Hong Kong Govt: Violence Is Harmful, Won’t Solve Divisions

War at the dinner table Hong Kong families divided over protests

War at the dinner table Hong Kong families divided over protests AFP15 Sep 2019

Police fired repeated volleys of tear gas and deployed water cannon trucks after Molotov cocktails and rocks were thrown over security barriers surrounding the complex, which has become a frequent flashpoint in the ongoing protests.

Remaining demands include an independent investigation into police's use of force; an end to using the term "riot" to describe the protesters; an amnesty for those charged during previous demonstrations; and the ability to pick and vote on their leaders.

And they may only get more intense in the run-up to October 1, when China celebrates 70 years of Communist Party rule.

Hong Kong stocks fell one percent in the morning on Monday following last week's rally, with traders also spooked by fresh violent protests in the city at the weekend. It said the police officers "withdrew pistols as a warning to disperse them".

The protests were triggered in June by an extradition bill that many saw as an example of China's increasing intrusion and at chipping away at Hong Kong residents' freedoms and rights, many of which are not accorded to people in mainland China.

One of Hong Kong's most prominent pro-democracy activists says Trump is a "businessman" and should understand the consequences of a potential military crackdown on the East Asia global financial hub.

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On Saturday, the protesters clashed with pro-Chinese demonstrators, which prompted baton-wielding cops to move in and break up several skirmishes.

Lo Kin-hei, vice-chairman of the Democratic Party, posted a video from an incident outside Fortress Hill station on Twitter on September 15 and wrote: "Pro-Beijing thugs beat up people and police talk to them nicely, not knocking them down on the floor and kneel on their throats or necks [as when arresting pro-democracy protesters]". "They say they want to put a stop to violence and chaos ... but we now see that what Hong Kong needs is to curb police violence and the gangsters' chaos".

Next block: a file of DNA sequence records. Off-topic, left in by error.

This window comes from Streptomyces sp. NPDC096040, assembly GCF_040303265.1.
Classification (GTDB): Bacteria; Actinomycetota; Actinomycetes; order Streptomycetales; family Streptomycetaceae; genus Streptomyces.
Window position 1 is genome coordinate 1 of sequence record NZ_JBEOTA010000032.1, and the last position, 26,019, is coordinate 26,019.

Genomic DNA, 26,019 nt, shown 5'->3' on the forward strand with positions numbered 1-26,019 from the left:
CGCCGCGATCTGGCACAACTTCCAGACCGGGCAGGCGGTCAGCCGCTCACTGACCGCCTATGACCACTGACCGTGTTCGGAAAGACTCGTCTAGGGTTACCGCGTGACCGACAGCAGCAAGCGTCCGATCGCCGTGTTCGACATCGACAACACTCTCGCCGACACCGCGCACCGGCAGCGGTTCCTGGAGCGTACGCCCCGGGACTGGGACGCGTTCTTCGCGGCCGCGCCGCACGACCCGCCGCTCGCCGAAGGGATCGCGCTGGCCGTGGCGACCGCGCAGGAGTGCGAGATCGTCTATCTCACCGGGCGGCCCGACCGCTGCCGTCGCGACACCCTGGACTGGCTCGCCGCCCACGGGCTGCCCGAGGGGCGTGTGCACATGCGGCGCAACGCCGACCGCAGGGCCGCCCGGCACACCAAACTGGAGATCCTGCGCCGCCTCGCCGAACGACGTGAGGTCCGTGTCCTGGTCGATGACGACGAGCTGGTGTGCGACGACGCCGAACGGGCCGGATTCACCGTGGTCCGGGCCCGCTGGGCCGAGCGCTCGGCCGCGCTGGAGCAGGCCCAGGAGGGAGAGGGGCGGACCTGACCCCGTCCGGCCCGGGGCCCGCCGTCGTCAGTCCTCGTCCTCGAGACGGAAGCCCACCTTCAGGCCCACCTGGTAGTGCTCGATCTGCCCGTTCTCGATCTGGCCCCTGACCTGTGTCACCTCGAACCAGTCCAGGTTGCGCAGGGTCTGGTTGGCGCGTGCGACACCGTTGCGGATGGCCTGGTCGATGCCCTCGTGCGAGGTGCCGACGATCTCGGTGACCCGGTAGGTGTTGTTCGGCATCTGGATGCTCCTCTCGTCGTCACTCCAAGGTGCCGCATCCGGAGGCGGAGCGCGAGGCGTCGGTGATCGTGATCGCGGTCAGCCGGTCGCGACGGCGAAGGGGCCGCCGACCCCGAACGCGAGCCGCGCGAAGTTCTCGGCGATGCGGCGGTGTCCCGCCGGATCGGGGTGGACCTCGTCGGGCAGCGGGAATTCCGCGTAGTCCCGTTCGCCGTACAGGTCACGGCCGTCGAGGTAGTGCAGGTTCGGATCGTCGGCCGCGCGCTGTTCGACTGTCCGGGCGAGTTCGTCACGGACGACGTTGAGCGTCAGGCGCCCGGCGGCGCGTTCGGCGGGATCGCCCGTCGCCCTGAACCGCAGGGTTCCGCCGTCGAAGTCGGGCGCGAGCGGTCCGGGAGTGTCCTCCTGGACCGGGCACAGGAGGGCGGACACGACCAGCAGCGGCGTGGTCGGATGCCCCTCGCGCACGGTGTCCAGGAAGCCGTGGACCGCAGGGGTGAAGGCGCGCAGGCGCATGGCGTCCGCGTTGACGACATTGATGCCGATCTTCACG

Police on Sunday warned those who came out in spite of the ban to stop immediately, with a series of tweets saying the gathering was illegal and saying "radical protesters" were committing "destructive acts".

Hong Kong island was granted to Britain "in perpetuity" in 1842 at the end of the First Opium War.

Earlier Sunday, hundreds of protesters waved British flags, sang "God Save the Queen" and chanted "U.K. save Hong Kong" outside the British Consulate as they stepped up calls for global support for their campaign.

The protesters also sought global support.

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"There could be a heavy price as [we] fight for freedom, so holding various countries' flags also shows our resolution for democracy", a protester told the Hong Kong edition of The Epoch Times.

Protesters threw petrol bombs inside the Central Government Complex in Admiralty, Hong Kong police said. The government said law enforcement officers took steps to disperse the crowds and made arrests "in a resolute manner".

Democratic lawmaker Ted Hui was arrested for allegedly obstructing the police, according to his Democratic Party's Facebook page, as he tried to mediate on the streets in North Point.

Hong Kong media reported that groups of pro-Beijing supporters had attacked journalists.

The MTR has become a primary target for vandalism lately; the operator has suspended train services prior to major protests, making it hard for people to attend.

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